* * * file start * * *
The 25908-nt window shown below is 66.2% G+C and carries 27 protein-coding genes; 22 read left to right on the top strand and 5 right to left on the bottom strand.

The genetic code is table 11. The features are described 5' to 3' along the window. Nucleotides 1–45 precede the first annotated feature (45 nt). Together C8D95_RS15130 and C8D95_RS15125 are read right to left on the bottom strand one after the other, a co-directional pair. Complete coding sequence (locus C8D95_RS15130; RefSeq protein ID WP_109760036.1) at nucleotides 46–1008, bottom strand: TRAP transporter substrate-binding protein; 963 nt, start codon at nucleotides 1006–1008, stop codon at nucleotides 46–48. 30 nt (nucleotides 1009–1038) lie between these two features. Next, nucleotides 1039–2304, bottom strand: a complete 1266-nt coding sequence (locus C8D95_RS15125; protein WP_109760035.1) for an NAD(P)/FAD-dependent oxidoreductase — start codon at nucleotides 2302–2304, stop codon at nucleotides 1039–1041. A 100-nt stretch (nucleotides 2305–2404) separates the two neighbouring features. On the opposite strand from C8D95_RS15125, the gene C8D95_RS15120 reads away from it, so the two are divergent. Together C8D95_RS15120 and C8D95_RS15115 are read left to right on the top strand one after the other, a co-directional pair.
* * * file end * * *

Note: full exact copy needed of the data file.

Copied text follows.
The 25908-nt window shown below is 66.2% G+C and carries 27 protein-coding genes; 22 read left to right on the top strand and 5 right to left on the bottom strand.

The genetic code is table 11. The features are described 5' to 3' along the window. Nucleotides 1–45 precede the first annotated feature (45 nt). Together C8D95_RS15130 and C8D95_RS15125 are read right to left on the bottom strand one after the other, a co-directional pair. Complete coding sequence (locus C8D95_RS15130; RefSeq protein ID WP_109760036.1) at nucleotides 46–1008, bottom strand: TRAP transporter substrate-binding protein; 963 nt, start codon at nucleotides 1006–1008, stop codon at nucleotides 46–48. 30 nt (nucleotides 1009–1038) lie between these two features. Next, nucleotides 1039–2304, bottom strand: a complete 1266-nt coding sequence (locus C8D95_RS15125; protein WP_109760035.1) for an NAD(P)/FAD-dependent oxidoreductase — start codon at nucleotides 2302–2304, stop codon at nucleotides 1039–1041. A 100-nt stretch (nucleotides 2305–2404) separates the two neighbouring features. On the opposite strand from C8D95_RS15125, the gene C8D95_RS15120 reads away from it, so the two are divergent. Together C8D95_RS15120 and C8D95_RS15115 are read left to right on the top strand one after the other, a co-directional pair.